How We Treat Call-Center Representatives

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A few weeks ago I posted a tongue-in-cheek ‘Customer Service Kindness Test’ in which I suggested that our treatment of call-center representatives is a good way to assess our general kindness. Of course, my goal in doing so was both to amuse and to educate readers about how poorly we treat call center representatives and how unfair it is of us to do so.

This issue is one I feel deserves far more attention than it gets. In The Squeaky Wheel, I devoted an entire chapter to a behind the scenes look at call centers (with section heading such as A Day in the Life of a Human Punching Bag).  In my Psychology Today blog I posted an article titled The Last Bullying Frontier, in which I claimed our treatment of call center representatives represented an example of bullying on a national scale, and that this phenomenon received neither recognition nor empathy from the public or the media.

A few days after I posted the Kindness Test a former call-center representative left a comment on the Bullying article which I felt represented exactly the concerns I’ve been trying to address. Only their comments came after having personally experienced the painful consequences of working with a hostile public on a daily basis. Here is the full version of the reader’s comment.

“As someone who has worked at call centers for the last two and a half years I’m glad to see an article about this issue.

I’ve worked at two centers and I’ve left both after hitting breaking point with the abuse suffered. The first time I quit I took a month off before I was ready to try it again, this time in a significantly different field. The second time I quit saw a few months of daily binge drinking, serious depression, failed therapy sessions and finally starting to settle down after getting onto anti-depressants.

Prior to my first call-center job I was a poor as dirt deadbeat with no qualifications aside from high school graduation and some technical skills, despite this I was a pretty happy guy, confident in what I did know and a fast (albeit lazy) learner. I took that first job mostly for the pay which was excellent for someone of my skills, hoping to do it for a few years and use that to pay for future study.

I’ve had two and a half years of work but at the end I don’t have anything to show for it. As a person I’ve changed and not in a good way, financially I’m not any better off, my old social life is well and truly gone, I’m nowhere near as fit as I used to be and mentally I’m not in the best of places. Many of the physical issues are entirely my own fault, resulting from poor decision making and I’m not too stupid to attribute them to anything else but the depression, the nerves, the inability to feel anything slightly resembling empathy, they all come from what I went through as a CSR.

I honestly can’t recommend this kind of work to any sane person. If it looked like I’d have to work at one again, I think I would become a mugger before I would even consider another call center and the worst part is…I’m not even sure that’s a joke.”

I was truly saddened to hear the reader’s account as it conveyed the real world impact we consumers can have on the mental and physical health of call center employees and indeed on their lives as a whole. I promptly left a reply to the reader and asked them to contact me. Sure enough, the reader reached out to me through the contact sheet on this website (always a good way to reach me). I was glad to hear they were doing somewhat better, although still not fully recovered.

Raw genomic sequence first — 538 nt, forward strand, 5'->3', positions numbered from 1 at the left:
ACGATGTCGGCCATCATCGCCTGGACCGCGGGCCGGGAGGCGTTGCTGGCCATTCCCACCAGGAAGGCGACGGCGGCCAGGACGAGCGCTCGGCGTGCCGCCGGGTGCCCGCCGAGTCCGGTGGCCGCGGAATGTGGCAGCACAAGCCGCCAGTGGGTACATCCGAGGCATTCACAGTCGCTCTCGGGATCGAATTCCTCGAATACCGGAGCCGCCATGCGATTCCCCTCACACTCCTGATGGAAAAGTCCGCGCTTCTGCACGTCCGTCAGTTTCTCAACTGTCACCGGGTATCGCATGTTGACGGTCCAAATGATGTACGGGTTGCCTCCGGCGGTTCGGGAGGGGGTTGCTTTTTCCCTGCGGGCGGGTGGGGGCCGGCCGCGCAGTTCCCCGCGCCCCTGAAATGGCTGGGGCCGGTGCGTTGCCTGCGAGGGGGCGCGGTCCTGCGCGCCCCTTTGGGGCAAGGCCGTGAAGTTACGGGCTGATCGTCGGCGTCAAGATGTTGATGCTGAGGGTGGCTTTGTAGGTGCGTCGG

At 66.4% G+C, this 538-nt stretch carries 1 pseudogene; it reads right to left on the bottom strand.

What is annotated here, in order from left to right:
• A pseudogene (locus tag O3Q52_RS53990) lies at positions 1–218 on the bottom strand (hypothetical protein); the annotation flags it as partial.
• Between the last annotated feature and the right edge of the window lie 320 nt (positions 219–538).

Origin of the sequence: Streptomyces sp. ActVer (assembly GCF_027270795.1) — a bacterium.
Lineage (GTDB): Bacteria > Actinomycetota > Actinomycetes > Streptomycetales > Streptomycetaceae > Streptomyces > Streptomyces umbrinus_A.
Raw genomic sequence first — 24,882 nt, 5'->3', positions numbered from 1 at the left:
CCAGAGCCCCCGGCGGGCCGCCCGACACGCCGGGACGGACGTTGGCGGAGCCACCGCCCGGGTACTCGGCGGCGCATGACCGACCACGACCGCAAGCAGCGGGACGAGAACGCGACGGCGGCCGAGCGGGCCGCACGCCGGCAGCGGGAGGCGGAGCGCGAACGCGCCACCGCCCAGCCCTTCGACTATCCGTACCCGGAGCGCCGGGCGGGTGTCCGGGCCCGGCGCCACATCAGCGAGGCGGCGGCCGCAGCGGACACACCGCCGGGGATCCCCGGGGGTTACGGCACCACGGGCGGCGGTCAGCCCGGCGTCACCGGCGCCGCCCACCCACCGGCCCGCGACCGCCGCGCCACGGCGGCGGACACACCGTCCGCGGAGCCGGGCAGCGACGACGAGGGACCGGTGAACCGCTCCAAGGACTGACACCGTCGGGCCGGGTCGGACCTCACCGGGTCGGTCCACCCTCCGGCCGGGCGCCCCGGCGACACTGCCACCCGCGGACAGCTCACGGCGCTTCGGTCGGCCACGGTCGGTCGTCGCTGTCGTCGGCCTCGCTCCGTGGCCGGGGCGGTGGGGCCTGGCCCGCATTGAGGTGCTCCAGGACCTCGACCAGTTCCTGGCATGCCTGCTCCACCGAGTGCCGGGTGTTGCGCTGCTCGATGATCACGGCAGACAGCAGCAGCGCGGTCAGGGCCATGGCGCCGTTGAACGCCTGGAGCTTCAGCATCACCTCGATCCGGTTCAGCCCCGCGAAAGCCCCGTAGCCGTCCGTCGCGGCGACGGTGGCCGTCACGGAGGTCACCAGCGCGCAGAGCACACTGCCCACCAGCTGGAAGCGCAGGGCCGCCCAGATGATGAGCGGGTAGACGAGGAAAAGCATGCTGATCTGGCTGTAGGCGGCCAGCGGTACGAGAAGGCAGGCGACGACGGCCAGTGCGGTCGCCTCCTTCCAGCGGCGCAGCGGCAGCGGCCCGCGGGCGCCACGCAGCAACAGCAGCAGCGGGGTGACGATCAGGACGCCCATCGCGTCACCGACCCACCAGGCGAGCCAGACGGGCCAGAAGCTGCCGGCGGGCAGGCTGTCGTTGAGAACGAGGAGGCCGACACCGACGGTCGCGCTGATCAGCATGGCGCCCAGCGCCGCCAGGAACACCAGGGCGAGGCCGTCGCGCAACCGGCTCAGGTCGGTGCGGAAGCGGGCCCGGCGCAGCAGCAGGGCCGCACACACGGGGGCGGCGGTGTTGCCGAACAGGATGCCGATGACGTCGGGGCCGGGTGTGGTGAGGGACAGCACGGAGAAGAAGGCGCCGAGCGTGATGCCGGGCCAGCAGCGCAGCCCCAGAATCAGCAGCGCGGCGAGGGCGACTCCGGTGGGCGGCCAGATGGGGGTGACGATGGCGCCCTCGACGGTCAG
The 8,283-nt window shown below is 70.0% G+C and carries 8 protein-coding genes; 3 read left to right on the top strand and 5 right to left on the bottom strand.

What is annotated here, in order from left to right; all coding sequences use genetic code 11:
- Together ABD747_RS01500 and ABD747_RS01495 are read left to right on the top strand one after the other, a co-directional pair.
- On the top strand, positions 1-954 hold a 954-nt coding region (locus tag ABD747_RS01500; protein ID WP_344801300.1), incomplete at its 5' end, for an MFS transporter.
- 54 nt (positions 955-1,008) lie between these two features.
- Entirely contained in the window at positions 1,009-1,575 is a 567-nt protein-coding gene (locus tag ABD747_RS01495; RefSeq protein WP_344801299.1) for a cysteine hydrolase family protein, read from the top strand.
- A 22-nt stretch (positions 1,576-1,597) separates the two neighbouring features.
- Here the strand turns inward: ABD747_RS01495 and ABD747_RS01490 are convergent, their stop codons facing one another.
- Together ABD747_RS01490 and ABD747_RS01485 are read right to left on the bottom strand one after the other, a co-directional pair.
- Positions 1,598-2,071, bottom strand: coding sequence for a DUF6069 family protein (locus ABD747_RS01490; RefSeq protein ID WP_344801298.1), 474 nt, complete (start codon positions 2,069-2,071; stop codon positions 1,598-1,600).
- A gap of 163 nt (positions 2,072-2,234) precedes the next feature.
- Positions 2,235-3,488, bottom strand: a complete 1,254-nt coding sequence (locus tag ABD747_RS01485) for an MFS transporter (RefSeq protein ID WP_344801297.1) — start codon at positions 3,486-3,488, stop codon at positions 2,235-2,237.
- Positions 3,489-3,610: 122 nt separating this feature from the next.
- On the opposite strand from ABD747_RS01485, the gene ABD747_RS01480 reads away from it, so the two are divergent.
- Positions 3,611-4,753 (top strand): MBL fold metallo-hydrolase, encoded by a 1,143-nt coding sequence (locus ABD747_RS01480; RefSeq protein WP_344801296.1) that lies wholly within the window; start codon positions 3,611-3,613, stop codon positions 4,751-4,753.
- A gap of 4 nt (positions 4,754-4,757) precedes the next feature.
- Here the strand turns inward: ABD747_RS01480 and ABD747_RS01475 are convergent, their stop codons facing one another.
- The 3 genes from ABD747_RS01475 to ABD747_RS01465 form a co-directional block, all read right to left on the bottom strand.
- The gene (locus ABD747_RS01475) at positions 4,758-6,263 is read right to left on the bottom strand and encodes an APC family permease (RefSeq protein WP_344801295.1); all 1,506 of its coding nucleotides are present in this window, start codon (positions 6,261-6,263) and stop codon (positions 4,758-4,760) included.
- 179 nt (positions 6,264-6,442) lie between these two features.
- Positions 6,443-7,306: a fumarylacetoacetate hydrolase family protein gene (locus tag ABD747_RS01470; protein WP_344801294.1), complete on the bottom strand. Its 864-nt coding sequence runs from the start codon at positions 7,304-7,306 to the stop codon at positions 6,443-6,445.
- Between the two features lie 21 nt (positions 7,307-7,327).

I hope we can begin to pay more attention to our treatment of call center representatives and spare other young workers from experiencing similar emotional ordeals. If you’ve had similar experiences, please feel free to comment.

Copyright 2011 Guy Winch

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42 Comments for How We Treat Call-Center Representatives

Anon

I work in a call center. People are really rude and hostile. It’s sometimes shocking what they will say. We are Human!!

    Ruby

    what about call centre agents from insurance companies, all is well until you make a claim, by the way this is from one call center employee to another. I work in a call centre as well. However twice I have had terrible terrible experience when making an insurance claim. You are dealt with as if anything coming out of your mouth is a lie, You are asked the same question 3 times in different phrases. In all this both times i have kept my cool but im quite aware that unfair comments have been left on my file. some call handlers express hostility immediately after you ve given them a reference number or explained your problem. As someone who has worked in the call for 4years i hope I dont sound as rude and judgmental as the insurance call center agents seem.

Call center employee

I currently work in a call center for a very large company. We get treated awfully by people. I don’t understand how someone can be so blatantly mean to someone who is just trying to help them. Especially the people who yell and name-call because I can’t extend their promotional discount. Is calling me a bitch, retard, dumbass really worth $30 a month? Someone could pay me $1000 and I wouldn’t say some of the things that have been said to me.

For anyone reading this who hasn’t endured this abuse, please, be patient, be courteous, it’ll get you a long way. I spent nearly 2 hours today trying to go above and beyond for a lady who was obviously upset but never raised her voice, swore or belittled me. I had absolutely no problem spending all that time with her because she wasn’t treating me like garbage. That’s how you get great service, if you’re rude, we’ll do the bare minimum.